For the uninitiated, the 48 Hour Film Festival is a sprint filmmaking competition which began in Washington DC in 2001 and has since spread around the USA and worldwide. It came to Glasgow, Scotland in 2011 and ‘Broadfoot’s Magical Adventure’ is the submission from the filmmaking team of Mark Ferguson, Andy McEwan, and Chris Quick. The Festival challenges groups to write, produce, and edit a short film over a weekend. The participants are assigned a genre as well as character name, prop, and required line of dialogue to ensure the film is made within the given time. In the case of ‘Broadfoot’, the character may have been, but highly dubiously could have been Ian, The imaginary Nazi.
Ian is a middle aged Nazi in full SS regalia who appears as the imaginary friend to the titular Scottish teenager. Ian convinces Broadfoot to commit increasingly destructive acts which he hides behind childish nicknames such as “play race cars” (grand theft auto), and “treasure hunt” (home invasion). It seems as if there were many more humorous avenues for this film to traverse. I couldn’t help but imagine a Nazi officer being controlled by his invisible friend, a hyperactive Scottish teenager.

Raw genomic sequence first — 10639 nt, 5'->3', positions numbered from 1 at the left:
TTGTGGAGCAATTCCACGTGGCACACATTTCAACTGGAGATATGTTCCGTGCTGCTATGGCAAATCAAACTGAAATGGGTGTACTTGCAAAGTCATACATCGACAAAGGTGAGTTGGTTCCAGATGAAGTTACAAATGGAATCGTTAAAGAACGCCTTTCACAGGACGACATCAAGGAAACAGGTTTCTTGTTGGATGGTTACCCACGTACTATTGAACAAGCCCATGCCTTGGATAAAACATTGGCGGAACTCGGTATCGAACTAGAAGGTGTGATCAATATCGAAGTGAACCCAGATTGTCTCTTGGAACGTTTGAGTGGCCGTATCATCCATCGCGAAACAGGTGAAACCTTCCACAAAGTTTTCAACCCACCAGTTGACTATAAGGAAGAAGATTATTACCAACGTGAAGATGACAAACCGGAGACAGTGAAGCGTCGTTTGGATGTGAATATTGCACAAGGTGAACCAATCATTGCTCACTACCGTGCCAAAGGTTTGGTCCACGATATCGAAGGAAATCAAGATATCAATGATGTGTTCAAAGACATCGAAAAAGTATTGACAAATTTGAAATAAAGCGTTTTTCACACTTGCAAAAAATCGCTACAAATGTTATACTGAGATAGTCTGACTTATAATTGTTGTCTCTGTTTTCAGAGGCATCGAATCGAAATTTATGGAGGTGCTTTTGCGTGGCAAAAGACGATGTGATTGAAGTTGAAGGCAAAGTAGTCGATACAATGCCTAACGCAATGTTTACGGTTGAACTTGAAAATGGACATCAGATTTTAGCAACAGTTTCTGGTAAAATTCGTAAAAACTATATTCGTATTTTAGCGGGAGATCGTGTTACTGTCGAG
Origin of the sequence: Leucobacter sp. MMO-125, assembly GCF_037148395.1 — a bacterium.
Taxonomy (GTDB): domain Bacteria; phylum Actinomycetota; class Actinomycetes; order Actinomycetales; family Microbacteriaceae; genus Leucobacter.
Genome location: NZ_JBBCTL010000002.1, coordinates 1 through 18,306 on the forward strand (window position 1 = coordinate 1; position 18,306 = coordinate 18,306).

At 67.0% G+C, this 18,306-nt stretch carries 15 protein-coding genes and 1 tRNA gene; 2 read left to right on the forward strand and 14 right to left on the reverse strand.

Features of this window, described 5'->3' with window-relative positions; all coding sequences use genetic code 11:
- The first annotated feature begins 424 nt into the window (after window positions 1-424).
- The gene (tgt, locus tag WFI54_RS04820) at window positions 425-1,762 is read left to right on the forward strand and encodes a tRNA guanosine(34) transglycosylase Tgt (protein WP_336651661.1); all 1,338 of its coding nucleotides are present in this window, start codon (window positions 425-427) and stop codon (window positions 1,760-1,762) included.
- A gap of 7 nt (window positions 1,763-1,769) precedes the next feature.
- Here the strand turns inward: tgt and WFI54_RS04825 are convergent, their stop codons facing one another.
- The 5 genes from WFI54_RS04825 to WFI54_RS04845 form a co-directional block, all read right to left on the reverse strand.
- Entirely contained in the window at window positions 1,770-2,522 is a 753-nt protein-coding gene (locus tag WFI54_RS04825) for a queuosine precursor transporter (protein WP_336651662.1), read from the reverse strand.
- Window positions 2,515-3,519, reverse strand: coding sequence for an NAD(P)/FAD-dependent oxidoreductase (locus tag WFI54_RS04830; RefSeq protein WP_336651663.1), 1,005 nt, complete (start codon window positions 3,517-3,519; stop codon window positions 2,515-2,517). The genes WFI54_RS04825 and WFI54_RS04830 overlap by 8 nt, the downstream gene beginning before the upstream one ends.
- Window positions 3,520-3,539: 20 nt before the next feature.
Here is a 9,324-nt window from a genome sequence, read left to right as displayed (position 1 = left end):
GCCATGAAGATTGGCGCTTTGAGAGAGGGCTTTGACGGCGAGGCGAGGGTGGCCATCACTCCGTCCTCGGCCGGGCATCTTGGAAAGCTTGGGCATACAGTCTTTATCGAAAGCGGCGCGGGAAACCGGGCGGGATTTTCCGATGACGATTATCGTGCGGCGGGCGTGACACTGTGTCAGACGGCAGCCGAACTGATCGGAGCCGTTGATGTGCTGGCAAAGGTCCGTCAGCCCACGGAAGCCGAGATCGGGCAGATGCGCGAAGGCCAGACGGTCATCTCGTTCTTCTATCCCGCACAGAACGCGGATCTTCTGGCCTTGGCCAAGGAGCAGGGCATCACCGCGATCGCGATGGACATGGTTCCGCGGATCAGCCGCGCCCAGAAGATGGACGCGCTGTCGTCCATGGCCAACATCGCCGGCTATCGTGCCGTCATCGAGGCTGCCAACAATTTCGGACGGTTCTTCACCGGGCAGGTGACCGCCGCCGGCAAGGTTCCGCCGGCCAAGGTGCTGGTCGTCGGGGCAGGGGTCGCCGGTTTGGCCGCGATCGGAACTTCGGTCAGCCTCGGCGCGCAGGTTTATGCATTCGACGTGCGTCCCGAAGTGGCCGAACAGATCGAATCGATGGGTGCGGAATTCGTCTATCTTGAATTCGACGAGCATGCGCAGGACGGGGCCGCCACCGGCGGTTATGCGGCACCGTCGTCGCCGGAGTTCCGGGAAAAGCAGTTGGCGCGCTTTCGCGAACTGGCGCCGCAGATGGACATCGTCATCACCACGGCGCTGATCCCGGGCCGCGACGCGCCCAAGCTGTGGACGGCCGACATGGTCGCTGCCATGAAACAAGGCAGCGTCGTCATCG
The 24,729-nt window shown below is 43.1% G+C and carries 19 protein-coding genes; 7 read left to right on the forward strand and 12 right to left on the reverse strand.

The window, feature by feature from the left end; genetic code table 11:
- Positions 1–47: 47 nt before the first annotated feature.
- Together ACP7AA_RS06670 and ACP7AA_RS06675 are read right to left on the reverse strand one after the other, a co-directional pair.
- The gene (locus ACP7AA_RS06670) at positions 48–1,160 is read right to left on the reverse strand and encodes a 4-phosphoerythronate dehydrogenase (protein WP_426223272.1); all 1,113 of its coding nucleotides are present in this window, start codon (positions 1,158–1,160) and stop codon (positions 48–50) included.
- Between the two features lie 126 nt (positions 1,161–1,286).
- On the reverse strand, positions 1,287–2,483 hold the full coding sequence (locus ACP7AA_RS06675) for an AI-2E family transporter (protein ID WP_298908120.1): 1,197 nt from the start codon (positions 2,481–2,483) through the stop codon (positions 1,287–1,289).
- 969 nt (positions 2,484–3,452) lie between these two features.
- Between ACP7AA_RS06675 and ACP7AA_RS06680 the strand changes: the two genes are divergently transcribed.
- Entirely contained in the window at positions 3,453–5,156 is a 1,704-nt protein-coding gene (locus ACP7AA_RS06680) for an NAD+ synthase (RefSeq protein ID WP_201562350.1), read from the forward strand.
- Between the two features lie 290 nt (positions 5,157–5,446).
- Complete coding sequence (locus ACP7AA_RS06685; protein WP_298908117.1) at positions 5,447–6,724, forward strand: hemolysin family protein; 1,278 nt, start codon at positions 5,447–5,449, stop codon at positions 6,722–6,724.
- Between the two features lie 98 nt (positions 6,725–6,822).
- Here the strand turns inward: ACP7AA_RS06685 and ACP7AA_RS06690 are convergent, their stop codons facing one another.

Clocking in at just over 5 minutes, “Broadfoot” is a one joke short film but both actors are game and the short shows glimpses of heavyweights like Monty Python and Spaced. Technically, is not exactly a marvel. Like most 48 hour films, the audio and cinematography are merely serviceable. The majority of attention is paid to clever writing and concept.
The 48 Hour Film Festival is a great chance for filmmakers to stay sharp, test chemistry with new crew members, and experiment. It’s not always ideal for making standalone films. It works best when it the films are weird and playful.